The secrets of London by postcode: WC (West Central)

Our journey around London’s postcode areas has reached its final destination: WC. One of Evelyn Waugh’s female friends always insisted on referring to it in full as ‘West Central’, because she said ‘WC’ had ‘indelicate associations’. We’ll learn what happened at Spike Milligan’s memorial service, why Agatha Christie married an archaeologist and where you can find the official definition of an inch…

The secrets of London by postcode: E (East)

How Walford in EastEnders got its name, why Isaac Newton visited bars in disguise and what happened when the IRA parked on a double yellow line. Our tour of London’s postcode areas has reached its penultimate stop – who fancies an E?

The secrets of London by postcode: SE (South East)

Our tour of the trivia behind London’s postcode areas has reached SE, where we find rock stars being embalmed, P.G. Wodehouse reporting on cricket and Westminster Bridge being painted green for a very specific reason. Oh, and Winston Churchill gets a hat-trick of mentions…

The secrets of London by postcode: W (West)

It’s the area that unites James Bond, Rick Wakeman and both Queen Elizabeths. In the first of our series looking at the quirky history and fascinating trivia of London’s postcode areas, we explore the delights to be found in W (West) – everything from fake houses to shaky newsreaders to dukes who are women… Answer: the other Tube station whose name contains all five vowels is Mansion House.

Elephants walk on tiptoes — but can they dance? This year’s stocking-fillers explore such puzzles

It’s almost a shock to admit it, but this year’s gift books aren’t bad at all. It’s even possible that, should you be given one of these for Christmas by the aunt who hates you or the brother who merely despises you, you might actually enjoy it — more than the acrylic scarf or the comedy socks that I always get from my least favourite relatives, anyway. What with one thing and another, there are roughly four million new books by comedians, all written during lockdown when there was nothing else to do. The best I read was Bob Mortimer’s sweet, elegiac memoir And Away… (Gallery Books, £20), which tells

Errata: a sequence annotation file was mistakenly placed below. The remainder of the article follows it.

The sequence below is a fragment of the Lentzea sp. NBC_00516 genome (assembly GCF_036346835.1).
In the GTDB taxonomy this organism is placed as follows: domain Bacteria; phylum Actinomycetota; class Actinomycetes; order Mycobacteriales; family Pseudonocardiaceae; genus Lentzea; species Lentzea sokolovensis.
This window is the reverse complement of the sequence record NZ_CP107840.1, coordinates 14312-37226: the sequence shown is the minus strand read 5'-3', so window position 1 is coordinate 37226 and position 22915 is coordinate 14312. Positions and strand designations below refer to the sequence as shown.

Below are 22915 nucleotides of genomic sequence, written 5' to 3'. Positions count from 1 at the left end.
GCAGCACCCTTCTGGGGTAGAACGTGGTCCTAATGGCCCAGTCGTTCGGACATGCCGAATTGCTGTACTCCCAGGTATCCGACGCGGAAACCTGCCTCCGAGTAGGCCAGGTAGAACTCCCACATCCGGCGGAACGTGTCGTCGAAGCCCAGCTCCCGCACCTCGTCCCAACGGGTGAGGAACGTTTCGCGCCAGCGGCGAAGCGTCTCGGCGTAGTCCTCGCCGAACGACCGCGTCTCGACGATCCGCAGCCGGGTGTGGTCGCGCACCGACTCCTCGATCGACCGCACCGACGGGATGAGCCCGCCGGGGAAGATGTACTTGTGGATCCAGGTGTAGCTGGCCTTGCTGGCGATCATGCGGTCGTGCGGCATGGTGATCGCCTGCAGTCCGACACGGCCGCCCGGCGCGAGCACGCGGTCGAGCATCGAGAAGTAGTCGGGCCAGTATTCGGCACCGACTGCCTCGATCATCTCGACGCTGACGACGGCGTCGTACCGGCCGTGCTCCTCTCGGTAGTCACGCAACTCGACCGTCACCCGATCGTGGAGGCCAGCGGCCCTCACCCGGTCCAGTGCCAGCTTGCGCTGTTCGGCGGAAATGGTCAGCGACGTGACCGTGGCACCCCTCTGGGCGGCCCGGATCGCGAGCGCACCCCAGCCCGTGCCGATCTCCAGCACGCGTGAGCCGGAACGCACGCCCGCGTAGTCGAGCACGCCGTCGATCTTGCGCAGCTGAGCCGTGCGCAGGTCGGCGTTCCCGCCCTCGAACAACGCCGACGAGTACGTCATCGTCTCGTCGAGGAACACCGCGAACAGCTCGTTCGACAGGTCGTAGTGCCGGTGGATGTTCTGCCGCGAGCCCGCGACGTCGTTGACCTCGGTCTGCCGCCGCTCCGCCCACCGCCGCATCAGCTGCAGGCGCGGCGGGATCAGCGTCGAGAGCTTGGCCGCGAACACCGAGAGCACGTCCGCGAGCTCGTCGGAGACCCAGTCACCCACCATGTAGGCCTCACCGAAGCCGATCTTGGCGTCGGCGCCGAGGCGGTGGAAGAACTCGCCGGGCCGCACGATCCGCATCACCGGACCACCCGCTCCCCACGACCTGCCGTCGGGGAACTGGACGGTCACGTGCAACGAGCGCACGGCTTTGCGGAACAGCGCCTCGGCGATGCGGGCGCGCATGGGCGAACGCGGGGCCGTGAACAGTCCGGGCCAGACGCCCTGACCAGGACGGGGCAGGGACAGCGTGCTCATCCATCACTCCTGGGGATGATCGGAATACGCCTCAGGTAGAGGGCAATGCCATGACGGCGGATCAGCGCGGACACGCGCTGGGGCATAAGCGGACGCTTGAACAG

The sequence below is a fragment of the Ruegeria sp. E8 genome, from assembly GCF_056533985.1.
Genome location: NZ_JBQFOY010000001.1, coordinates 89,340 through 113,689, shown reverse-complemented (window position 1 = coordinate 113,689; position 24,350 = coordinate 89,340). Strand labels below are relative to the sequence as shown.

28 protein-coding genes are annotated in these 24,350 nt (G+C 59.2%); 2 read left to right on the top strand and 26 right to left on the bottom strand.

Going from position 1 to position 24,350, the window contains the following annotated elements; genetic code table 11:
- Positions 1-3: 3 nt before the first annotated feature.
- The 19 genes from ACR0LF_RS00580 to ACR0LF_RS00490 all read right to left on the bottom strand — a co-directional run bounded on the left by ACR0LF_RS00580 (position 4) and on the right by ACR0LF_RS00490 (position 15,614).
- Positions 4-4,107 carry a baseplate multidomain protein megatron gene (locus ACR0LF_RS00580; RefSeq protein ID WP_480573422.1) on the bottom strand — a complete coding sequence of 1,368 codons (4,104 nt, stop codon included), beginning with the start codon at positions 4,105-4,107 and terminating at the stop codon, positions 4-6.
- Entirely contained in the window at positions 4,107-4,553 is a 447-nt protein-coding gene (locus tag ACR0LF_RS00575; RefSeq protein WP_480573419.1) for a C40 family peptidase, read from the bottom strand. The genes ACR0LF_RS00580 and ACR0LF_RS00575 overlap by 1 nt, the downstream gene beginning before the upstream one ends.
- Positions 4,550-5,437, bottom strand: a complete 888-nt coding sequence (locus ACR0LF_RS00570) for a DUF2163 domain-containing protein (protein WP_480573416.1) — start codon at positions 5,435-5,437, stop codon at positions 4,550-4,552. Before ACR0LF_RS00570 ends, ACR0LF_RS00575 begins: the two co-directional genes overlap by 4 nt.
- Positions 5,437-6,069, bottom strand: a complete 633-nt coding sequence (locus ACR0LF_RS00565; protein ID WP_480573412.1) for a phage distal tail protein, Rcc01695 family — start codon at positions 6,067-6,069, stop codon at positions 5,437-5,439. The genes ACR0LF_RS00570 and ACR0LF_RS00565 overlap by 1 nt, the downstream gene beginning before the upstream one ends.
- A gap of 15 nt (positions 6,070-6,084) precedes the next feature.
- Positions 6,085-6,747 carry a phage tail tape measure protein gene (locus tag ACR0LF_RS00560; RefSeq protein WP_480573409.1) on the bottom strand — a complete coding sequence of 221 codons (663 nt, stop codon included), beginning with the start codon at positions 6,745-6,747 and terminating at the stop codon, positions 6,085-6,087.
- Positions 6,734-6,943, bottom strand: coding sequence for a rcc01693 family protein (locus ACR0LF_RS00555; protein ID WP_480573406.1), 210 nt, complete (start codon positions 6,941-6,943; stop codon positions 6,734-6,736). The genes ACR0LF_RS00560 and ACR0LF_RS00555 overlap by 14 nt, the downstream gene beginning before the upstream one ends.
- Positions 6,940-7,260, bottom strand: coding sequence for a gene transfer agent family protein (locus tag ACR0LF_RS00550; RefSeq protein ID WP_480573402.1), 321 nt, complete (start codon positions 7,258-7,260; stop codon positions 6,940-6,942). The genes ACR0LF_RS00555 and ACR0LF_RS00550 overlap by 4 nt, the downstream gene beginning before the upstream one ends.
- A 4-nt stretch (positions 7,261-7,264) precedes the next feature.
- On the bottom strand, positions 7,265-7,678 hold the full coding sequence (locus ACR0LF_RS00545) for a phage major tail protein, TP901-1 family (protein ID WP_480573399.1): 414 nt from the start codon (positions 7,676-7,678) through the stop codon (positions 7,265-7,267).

We columnists have never been more useless

It takes some agility to shoot yourself in the foot and saw off the branch you’re sitting on, while hoisting yourself with your own petard, all at the same time; but that is what I shall now attempt. In this analysis of general election commentary I shall argue that over the last two months Britain has been all but choked by a surfeit of comment and analysis on the general election. Can any reader remember when there was an election that produced so much? Or, in the end, produced it to so little useful purpose? If last Christmas Day one had fallen into a coma only to awake on 8 May, thus

The 10 best loo books of 2014: why we sing so much better in the shower and what became of Queen Victoria’s children’s milk teeth

Nancy Mitford would not call them ‘toilet books’, that’s for certain. Loo books? Lavatory books? One or two people I know favour ‘bog books’. And having written one or two books myself that teeter on the edge of frivolity, I know that for your book to be kept in what Americans call the ‘bathroom’ is essentially a compliment. As long as it’s there to be read, of course. Oddly enough, the two best loo books of the year I have already and separately reviewed in these pages. The Most of Nora Ephron (Doubleday, £20, Spectator Bookshop, £16.50) is an immaculately chosen compilation of the late American humorist’s journalism, blogs, meditations